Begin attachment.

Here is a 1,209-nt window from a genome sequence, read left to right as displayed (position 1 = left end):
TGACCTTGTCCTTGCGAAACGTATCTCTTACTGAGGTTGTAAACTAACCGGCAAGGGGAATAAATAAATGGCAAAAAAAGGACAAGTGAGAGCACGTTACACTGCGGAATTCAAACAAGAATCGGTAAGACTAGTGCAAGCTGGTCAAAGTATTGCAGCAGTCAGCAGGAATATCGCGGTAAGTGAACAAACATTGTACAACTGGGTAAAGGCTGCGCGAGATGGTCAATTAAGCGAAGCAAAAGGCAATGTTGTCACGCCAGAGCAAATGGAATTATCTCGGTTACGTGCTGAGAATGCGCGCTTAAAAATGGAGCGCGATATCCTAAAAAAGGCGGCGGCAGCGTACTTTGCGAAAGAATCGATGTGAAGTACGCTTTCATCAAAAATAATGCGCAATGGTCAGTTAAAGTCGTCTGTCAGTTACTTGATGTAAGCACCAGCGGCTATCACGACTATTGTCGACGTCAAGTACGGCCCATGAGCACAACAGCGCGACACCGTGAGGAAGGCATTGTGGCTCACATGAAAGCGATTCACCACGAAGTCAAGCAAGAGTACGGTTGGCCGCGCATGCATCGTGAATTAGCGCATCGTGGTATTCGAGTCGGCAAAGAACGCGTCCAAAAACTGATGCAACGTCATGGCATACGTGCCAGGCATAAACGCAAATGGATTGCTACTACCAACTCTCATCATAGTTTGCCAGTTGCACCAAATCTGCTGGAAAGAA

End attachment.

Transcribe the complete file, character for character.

Here is a 1,209-nt window from a genome sequence, read left to right as displayed (position 1 = left end):
TGACCTTGTCCTTGCGAAACGTATCTCTTACTGAGGTTGTAAACTAACCGGCAAGGGGAATAAATAAATGGCAAAAAAAGGACAAGTGAGAGCACGTTACACTGCGGAATTCAAACAAGAATCGGTAAGACTAGTGCAAGCTGGTCAAAGTATTGCAGCAGTCAGCAGGAATATCGCGGTAAGTGAACAAACATTGTACAACTGGGTAAAGGCTGCGCGAGATGGTCAATTAAGCGAAGCAAAAGGCAATGTTGTCACGCCAGAGCAAATGGAATTATCTCGGTTACGTGCTGAGAATGCGCGCTTAAAAATGGAGCGCGATATCCTAAAAAAGGCGGCGGCAGCGTACTTTGCGAAAGAATCGATGTGAAGTACGCTTTCATCAAAAATAATGCGCAATGGTCAGTTAAAGTCGTCTGTCAGTTACTTGATGTAAGCACCAGCGGCTATCACGACTATTGTCGACGTCAAGTACGGCCCATGAGCACAACAGCGCGACACCGTGAGGAAGGCATTGTGGCTCACATGAAAGCGATTCACCACGAAGTCAAGCAAGAGTACGGTTGGCCGCGCATGCATCGTGAATTAGCGCATCGTGGTATTCGAGTCGGCAAAGAACGCGTCCAAAAACTGATGCAACGTCATGGCATACGTGCCAGGCATAAACGCAAATGGATTGCTACTACCAACTCTCATCATAGTTTGCCAGTTGCACCAAATCTGCTGGAAAGAA